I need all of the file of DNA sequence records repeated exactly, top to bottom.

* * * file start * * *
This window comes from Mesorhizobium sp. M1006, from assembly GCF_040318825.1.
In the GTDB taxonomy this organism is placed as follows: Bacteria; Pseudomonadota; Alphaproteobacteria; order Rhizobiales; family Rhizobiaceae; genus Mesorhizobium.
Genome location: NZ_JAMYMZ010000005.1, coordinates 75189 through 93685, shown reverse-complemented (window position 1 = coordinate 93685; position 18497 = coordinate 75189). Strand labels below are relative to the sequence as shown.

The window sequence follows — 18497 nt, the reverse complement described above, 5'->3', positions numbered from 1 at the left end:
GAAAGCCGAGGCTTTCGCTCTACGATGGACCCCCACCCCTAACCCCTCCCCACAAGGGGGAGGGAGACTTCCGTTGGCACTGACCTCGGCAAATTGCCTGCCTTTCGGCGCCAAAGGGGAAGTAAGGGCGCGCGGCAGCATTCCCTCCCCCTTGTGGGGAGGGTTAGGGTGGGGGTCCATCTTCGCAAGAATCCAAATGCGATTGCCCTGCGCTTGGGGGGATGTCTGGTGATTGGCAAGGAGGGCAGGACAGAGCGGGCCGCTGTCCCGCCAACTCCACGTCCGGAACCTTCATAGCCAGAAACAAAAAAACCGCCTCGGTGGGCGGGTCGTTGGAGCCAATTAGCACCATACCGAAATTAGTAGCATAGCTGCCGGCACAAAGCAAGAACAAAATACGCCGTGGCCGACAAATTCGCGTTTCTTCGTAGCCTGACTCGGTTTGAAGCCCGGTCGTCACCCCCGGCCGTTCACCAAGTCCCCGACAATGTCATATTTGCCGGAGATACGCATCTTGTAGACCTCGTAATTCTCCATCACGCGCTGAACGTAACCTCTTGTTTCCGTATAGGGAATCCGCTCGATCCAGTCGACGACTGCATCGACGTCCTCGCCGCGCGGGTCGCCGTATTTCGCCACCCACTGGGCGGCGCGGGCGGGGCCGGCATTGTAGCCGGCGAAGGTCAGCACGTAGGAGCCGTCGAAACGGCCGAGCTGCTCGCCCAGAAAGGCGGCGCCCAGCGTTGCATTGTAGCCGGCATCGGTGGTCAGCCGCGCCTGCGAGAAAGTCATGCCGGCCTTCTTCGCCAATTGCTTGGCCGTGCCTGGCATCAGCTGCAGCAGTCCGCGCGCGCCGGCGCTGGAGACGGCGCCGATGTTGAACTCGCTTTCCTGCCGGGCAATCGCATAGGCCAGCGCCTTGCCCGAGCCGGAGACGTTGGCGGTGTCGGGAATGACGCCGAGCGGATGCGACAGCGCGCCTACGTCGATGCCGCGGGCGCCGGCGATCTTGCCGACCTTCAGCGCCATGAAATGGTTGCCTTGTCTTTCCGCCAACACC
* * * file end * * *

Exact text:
This window comes from Mesorhizobium sp. M1006, from assembly GCF_040318825.1.
In the GTDB taxonomy this organism is placed as follows: Bacteria; Pseudomonadota; Alphaproteobacteria; order Rhizobiales; family Rhizobiaceae; genus Mesorhizobium.
Genome location: NZ_JAMYMZ010000005.1, coordinates 75189 through 93685, shown reverse-complemented (window position 1 = coordinate 93685; position 18497 = coordinate 75189). Strand labels below are relative to the sequence as shown.

The window sequence follows — 18497 nt, the reverse complement described above, 5'->3', positions numbered from 1 at the left end:
GAAAGCCGAGGCTTTCGCTCTACGATGGACCCCCACCCCTAACCCCTCCCCACAAGGGGGAGGGAGACTTCCGTTGGCACTGACCTCGGCAAATTGCCTGCCTTTCGGCGCCAAAGGGGAAGTAAGGGCGCGCGGCAGCATTCCCTCCCCCTTGTGGGGAGGGTTAGGGTGGGGGTCCATCTTCGCAAGAATCCAAATGCGATTGCCCTGCGCTTGGGGGGATGTCTGGTGATTGGCAAGGAGGGCAGGACAGAGCGGGCCGCTGTCCCGCCAACTCCACGTCCGGAACCTTCATAGCCAGAAACAAAAAAACCGCCTCGGTGGGCGGGTCGTTGGAGCCAATTAGCACCATACCGAAATTAGTAGCATAGCTGCCGGCACAAAGCAAGAACAAAATACGCCGTGGCCGACAAATTCGCGTTTCTTCGTAGCCTGACTCGGTTTGAAGCCCGGTCGTCACCCCCGGCCGTTCACCAAGTCCCCGACAATGTCATATTTGCCGGAGATACGCATCTTGTAGACCTCGTAATTCTCCATCACGCGCTGAACGTAACCTCTTGTTTCCGTATAGGGAATCCGCTCGATCCAGTCGACGACTGCATCGACGTCCTCGCCGCGCGGGTCGCCGTATTTCGCCACCCACTGGGCGGCGCGGGCGGGGCCGGCATTGTAGCCGGCGAAGGTCAGCACGTAGGAGCCGTCGAAACGGCCGAGCTGCTCGCCCAGAAAGGCGGCGCCCAGCGTTGCATTGTAGCCGGCATCGGTGGTCAGCCGCGCCTGCGAGAAAGTCATGCCGGCCTTCTTCGCCAATTGCTTGGCCGTGCCTGGCATCAGCTGCAGCAGTCCGCGCGCGCCGGCGCTGGAGACGGCGCCGATGTTGAACTCGCTTTCCTGCCGGGCAATCGCATAGGCCAGCGCCTTGCCCGAGCCGGAGACGTTGGCGGTGTCGGGAATGACGCCGAGCGGATGCGACAGCGCGCCTACGTCGATGCCGCGGGCGCCGGCGATCTTGCCGACCTTCAGCGCCATGAAATGGTTGCCTTGTCTTTCCGCCAACACC